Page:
Federal Reserve Chairman Ben Bernanke on Wednesday again spurned speculation that the government may nationalize Citigroup or other big banks.
When asked about Citigroup during a House Financial Services Committee hearing, Bernanke said nationalization "is when the government seizes the bank and zeros out its shareholders ... we don't plan anything like that."
But Bernanke told lawmakers it is possible the government could end up with a much bigger ownership stake in Citigroup Inc. or other banks.
In the case of Citigroup, Bernanke said: "We'll see how their test works out and what evolves."
The Fed chief was referring to new "stress tests" that regulators will start conducting on the biggest banks to judge whether they can hold up if the recession were to worsen.
The tests will help regulators decide whether the banks have sufficient capital — and the right mix of it — to withstand any additional shocks to the economy over the next two years.
The results will help regulators decide whether banks may need additional assistance so they can carry out the critical mission of boosting lending to customers, a key ingredient to the economic turnaround.
Bernanke told the House panel that if the stress test reveals that a bank needs more capital, it will have up to six months to raise the money from private companies. If it can't, then the government would provide assistance.
One option for help, laid out by the Obama administration Monday, would allow the government to sharply increase its stake in banks. That would be done by converting the government's stock in banks from preferred to common shares.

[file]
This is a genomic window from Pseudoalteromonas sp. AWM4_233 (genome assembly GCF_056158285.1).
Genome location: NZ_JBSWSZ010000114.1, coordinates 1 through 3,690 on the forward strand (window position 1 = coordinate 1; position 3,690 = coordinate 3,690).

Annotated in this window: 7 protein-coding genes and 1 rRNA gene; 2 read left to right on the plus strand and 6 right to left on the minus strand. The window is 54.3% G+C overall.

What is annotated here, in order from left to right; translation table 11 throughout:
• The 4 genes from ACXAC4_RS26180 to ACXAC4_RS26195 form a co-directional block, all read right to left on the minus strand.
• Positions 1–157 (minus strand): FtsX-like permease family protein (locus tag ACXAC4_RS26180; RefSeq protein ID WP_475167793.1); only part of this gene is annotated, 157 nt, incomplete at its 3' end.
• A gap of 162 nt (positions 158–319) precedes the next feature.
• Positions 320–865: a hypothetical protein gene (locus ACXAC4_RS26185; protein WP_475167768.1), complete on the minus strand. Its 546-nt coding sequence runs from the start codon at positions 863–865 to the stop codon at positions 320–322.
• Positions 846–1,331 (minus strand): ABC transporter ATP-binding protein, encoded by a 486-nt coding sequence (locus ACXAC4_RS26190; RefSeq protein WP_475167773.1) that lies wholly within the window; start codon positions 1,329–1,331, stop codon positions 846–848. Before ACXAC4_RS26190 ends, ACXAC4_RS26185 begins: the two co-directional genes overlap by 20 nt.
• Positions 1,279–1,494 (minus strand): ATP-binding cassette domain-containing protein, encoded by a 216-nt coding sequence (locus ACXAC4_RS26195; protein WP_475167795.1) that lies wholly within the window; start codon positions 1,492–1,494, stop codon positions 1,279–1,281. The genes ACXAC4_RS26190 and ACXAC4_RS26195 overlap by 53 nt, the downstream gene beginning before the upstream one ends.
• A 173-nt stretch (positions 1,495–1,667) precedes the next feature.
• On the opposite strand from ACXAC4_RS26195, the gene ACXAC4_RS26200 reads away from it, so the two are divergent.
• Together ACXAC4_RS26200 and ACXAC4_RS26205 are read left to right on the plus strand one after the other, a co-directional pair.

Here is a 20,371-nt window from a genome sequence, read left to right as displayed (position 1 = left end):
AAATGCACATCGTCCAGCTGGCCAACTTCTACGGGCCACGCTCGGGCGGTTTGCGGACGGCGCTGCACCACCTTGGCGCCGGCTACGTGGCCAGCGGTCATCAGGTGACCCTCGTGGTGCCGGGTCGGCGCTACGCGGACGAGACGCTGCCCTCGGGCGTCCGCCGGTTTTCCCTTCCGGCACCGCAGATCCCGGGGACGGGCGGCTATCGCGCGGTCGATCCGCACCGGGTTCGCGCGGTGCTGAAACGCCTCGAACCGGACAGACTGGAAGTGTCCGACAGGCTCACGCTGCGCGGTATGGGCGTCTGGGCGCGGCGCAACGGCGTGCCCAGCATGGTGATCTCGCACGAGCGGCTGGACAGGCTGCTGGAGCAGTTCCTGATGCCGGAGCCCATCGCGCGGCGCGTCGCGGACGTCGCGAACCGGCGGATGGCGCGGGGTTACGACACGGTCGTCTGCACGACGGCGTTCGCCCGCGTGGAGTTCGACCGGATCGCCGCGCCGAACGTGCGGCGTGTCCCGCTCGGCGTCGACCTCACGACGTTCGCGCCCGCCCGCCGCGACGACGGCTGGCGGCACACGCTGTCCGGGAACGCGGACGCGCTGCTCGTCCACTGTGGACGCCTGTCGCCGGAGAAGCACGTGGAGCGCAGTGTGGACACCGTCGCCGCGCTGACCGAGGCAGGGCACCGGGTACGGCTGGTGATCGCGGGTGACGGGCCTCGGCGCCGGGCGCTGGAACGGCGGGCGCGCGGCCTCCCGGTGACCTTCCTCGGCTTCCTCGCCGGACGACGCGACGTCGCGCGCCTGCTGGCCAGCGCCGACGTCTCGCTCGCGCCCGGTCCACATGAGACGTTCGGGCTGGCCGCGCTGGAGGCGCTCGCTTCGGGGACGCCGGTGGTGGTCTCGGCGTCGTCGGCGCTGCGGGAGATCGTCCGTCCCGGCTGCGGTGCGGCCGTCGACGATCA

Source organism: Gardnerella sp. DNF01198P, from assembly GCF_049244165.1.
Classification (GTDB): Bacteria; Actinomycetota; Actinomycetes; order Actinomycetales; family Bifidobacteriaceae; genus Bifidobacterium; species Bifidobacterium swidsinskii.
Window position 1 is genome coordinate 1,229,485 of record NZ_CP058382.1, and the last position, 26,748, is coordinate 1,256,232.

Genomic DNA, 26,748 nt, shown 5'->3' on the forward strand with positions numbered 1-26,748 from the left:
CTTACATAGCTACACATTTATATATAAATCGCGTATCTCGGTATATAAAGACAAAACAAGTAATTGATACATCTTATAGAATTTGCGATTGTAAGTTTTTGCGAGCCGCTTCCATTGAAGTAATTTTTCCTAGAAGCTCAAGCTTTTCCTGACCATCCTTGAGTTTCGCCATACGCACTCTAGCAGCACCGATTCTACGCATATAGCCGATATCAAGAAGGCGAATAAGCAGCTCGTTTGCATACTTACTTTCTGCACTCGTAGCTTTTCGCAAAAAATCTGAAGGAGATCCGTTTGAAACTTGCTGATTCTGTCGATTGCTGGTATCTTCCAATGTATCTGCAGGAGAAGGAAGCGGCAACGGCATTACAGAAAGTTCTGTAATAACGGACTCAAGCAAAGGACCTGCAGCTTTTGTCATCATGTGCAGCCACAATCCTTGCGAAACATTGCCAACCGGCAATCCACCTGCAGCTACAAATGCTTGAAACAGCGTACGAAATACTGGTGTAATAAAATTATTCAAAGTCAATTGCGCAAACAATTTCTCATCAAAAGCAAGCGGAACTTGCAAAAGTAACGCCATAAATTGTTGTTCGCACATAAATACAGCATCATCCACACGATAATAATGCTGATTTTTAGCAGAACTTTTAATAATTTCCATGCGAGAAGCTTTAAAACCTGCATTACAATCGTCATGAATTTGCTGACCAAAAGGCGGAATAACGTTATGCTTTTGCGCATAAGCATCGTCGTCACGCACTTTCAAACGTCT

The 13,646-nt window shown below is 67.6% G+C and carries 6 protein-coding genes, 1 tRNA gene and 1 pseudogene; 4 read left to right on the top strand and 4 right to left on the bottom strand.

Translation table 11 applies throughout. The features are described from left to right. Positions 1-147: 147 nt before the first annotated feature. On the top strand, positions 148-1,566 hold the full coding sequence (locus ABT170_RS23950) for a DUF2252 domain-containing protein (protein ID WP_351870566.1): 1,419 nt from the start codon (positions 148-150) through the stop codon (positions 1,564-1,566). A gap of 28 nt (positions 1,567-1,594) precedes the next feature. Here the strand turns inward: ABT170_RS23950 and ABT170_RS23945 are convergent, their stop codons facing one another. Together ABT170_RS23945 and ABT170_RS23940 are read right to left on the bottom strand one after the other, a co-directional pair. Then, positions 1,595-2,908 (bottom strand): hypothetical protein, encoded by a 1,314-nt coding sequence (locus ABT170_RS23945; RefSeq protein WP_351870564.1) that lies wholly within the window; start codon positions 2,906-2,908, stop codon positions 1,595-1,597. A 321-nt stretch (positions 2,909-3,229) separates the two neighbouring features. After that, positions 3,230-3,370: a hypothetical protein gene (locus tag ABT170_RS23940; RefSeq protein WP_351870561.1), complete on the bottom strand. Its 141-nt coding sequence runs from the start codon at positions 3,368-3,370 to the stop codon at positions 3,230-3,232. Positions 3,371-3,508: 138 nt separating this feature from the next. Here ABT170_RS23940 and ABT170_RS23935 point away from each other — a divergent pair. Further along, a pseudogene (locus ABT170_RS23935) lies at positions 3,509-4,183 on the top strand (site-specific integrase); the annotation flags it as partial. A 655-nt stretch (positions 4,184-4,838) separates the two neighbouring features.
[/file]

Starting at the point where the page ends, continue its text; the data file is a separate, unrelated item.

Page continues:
The strategy, which could be applied retroactively to banks that received money in the first incarnation of the bailout, would give the government voting shares and more say in a bank's operations.
Some banks — after they complete their stress tests — won't need additional help, Bernanke said.
Citigroup has been involved in talks with regulators over ways the government could help strengthen the bank, including use of the stock conversion plan. New York-based Citigroup already has received $45 billion in bailout money, plus guarantees to cover losses on hundreds of billions of dollars in risky investments.
On the housing front, Bernanke said the glut of unsold homes currently on the market could drive down prices far too much. The problems "could put us in real danger of driving housing well below fundamentals," he said.
The National Association of Realtors said Wednesday that sales of existing homes fell 5.3 percent to an annual rate of 4.49 million last month, from 4.74 million in December. It was the weakest showing since July 1997.
The median sales price in January plunged to $170,300, down 14.8 percent from $199,800 a year earlier and from $175,000 in December. That was the lowest price since March 2003 and the second-largest drop on record.
The number of unsold homes on the market fell almost 3 percent last month to 3.6 million. But due to the slumping sales pace, it would still take 9.6 months to rid the market of all of those properties, up from 9.4 months in December.
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